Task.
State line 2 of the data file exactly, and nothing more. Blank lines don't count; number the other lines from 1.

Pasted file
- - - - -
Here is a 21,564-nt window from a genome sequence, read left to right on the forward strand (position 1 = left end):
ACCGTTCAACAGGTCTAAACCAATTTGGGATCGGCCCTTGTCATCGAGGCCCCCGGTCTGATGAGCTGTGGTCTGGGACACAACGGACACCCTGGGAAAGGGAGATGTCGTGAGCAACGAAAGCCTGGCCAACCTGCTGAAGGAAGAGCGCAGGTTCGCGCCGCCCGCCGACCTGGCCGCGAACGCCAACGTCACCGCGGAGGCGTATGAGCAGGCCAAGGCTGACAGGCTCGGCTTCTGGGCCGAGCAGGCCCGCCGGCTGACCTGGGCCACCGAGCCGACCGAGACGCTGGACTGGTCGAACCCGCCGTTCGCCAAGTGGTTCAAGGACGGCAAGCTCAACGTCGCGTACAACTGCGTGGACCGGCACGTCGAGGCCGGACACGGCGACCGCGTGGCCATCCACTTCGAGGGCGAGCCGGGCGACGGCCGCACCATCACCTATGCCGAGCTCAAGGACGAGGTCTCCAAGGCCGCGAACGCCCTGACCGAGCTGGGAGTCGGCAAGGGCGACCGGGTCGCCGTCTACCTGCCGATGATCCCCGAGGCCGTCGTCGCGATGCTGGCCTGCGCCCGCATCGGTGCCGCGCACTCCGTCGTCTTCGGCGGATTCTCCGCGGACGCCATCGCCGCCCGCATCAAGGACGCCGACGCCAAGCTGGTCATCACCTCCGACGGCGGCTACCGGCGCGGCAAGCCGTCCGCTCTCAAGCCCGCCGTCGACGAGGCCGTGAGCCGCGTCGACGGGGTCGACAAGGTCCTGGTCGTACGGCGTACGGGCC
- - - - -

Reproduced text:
ACCGTTCAACAGGTCTAAACCAATTTGGGATCGGCCCTTGTCATCGAGGCCCCCGGTCTGATGAGCTGTGGTCTGGGACACAACGGACACCCTGGGAAAGGGAGATGTCGTGAGCAACGAAAGCCTGGCCAACCTGCTGAAGGAAGAGCGCAGGTTCGCGCCGCCCGCCGACCTGGCCGCGAACGCCAACGTCACCGCGGAGGCGTATGAGCAGGCCAAGGCTGACAGGCTCGGCTTCTGGGCCGAGCAGGCCCGCCGGCTGACCTGGGCCACCGAGCCGACCGAGACGCTGGACTGGTCGAACCCGCCGTTCGCCAAGTGGTTCAAGGACGGCAAGCTCAACGTCGCGTACAACTGCGTGGACCGGCACGTCGAGGCCGGACACGGCGACCGCGTGGCCATCCACTTCGAGGGCGAGCCGGGCGACGGCCGCACCATCACCTATGCCGAGCTCAAGGACGAGGTCTCCAAGGCCGCGAACGCCCTGACCGAGCTGGGAGTCGGCAAGGGCGACCGGGTCGCCGTCTACCTGCCGATGATCCCCGAGGCCGTCGTCGCGATGCTGGCCTGCGCCCGCATCGGTGCCGCGCACTCCGTCGTCTTCGGCGGATTCTCCGCGGACGCCATCGCCGCCCGCATCAAGGACGCCGACGCCAAGCTGGTCATCACCTCCGACGGCGGCTACCGGCGCGGCAAGCCGTCCGCTCTCAAGCCCGCCGTCGACGAGGCCGTGAGCCGCGTCGACGGGGTCGACAAGGTCCTGGTCGTACGGCGTACGGGCC